LONDON — One of the U.K.’s largest suppliers of seasonal influenza vaccines warned Saturday that there could be delivery delays of up to two weeks as a result of a shortage of truck drivers.
In a statement that has accentuated concerns about the potential scale of this winter’s flu outbreak, vaccine company Seqirus blamed “unforeseen challenges linked with road freight delays” for the disruption to deliveries in England and Wales.
The company said it “is working hard to resolve the delay to allow customers to reschedule their influenza vaccination clinics.”
Though the severity of flu outbreaks vary each year, there are concerns that past lockdowns put in place to combat the coronavirus pandemic might make U.K. residents more susceptible to the flu in the coming months.
“Clearly influenza immunization this year is really important, and the reason it’s so important is because of lockdowns, we’ve had very low circulating influenza levels last winter,” Oxford University professor Anthony Harnden said. He is deputy chairman of the Joint Committee on Vaccination and Immunisation, which advises the British government on the rollout of vaccines.
“So we do know when there are low circulating influenza levels the year before, often we get high infection rates in the following year so it’s quite possible that we’ll have a high instance of influenza this year,” Harnden told the BBC.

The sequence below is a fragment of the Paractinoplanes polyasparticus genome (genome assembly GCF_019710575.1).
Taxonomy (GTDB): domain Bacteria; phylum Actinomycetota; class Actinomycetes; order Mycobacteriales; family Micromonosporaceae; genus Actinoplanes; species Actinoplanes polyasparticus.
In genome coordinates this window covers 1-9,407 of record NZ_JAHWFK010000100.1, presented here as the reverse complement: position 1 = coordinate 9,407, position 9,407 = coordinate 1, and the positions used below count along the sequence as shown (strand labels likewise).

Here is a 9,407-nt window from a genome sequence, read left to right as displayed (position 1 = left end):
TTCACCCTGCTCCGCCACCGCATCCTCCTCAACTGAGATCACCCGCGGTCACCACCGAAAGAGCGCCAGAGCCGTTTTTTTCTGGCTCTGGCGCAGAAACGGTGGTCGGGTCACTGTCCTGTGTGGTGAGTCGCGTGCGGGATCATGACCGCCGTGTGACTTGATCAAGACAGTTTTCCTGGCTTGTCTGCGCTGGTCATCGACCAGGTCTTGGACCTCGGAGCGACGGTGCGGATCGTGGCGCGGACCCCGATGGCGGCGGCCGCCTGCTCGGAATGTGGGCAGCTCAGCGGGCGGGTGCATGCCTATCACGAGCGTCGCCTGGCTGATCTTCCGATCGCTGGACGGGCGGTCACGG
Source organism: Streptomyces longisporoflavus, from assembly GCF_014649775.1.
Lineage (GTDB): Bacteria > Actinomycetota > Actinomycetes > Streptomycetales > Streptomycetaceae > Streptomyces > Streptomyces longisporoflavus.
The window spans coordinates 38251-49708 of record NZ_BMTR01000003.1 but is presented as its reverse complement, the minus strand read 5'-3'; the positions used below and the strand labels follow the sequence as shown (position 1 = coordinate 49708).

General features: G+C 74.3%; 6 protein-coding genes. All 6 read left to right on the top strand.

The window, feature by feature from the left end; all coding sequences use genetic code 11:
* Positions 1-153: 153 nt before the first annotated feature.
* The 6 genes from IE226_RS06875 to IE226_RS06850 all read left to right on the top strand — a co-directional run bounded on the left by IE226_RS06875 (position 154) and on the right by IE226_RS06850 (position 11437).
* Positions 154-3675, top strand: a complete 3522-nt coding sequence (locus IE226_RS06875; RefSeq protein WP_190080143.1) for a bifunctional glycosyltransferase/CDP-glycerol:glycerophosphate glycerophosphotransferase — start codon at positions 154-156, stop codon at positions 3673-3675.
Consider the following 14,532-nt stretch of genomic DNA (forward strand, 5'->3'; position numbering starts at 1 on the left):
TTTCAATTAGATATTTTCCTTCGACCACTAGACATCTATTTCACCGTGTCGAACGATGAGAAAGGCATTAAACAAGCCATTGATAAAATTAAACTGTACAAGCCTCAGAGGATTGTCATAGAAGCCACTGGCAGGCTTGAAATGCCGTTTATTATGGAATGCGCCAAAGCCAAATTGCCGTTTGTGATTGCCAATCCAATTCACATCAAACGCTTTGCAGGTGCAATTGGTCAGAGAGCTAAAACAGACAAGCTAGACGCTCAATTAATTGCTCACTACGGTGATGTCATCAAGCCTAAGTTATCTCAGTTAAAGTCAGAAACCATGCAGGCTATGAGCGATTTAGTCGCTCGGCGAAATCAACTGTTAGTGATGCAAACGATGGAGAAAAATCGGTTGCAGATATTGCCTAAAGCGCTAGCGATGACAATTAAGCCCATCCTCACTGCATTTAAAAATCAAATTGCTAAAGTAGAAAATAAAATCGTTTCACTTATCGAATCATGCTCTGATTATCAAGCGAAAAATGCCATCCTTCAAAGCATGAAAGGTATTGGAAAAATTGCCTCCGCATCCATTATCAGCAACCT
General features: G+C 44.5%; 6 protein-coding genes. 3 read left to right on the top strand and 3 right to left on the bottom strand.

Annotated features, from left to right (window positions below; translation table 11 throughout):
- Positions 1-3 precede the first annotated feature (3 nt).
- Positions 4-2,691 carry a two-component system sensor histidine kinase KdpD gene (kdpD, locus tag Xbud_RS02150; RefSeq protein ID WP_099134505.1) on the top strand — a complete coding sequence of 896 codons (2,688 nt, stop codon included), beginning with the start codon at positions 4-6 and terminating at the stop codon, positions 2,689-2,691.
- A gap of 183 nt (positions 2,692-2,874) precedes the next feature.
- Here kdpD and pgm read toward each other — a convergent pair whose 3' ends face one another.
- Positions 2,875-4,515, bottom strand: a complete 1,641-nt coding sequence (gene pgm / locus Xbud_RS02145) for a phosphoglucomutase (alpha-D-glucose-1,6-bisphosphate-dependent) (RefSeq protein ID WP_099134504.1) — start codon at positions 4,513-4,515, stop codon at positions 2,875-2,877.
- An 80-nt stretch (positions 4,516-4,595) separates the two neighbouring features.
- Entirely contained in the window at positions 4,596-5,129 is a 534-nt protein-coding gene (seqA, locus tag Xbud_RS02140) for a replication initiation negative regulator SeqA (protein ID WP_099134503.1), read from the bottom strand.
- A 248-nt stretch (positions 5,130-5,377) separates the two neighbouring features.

Dr. Richard Vautrey, the chair of the British Medical Association’s General Practitioners Committee, said any shortage of flu vaccines is likely to affect a “significant proportion” of local practices and warned of a “serious impact” on GPs and patients.
Free flu vaccines will be available to more than 35 million people this winter, including all secondary school students, according to the government.
Companies in a variety of industries have reported delivery disruptions due to a truck driver shortage, which has been blamed on an array of factors.
A major reason is that drivers from European Union countries returned to the continent as a result of Britain’s departure from the EU and the coronavirus pandemic.
Among the many companies struggling to maintain stock levels are pub company JD Wetherspoon, whose founder was an ardent supporter of Brexit, and fast-food chains KFC, McDonald’s and Nando’s.
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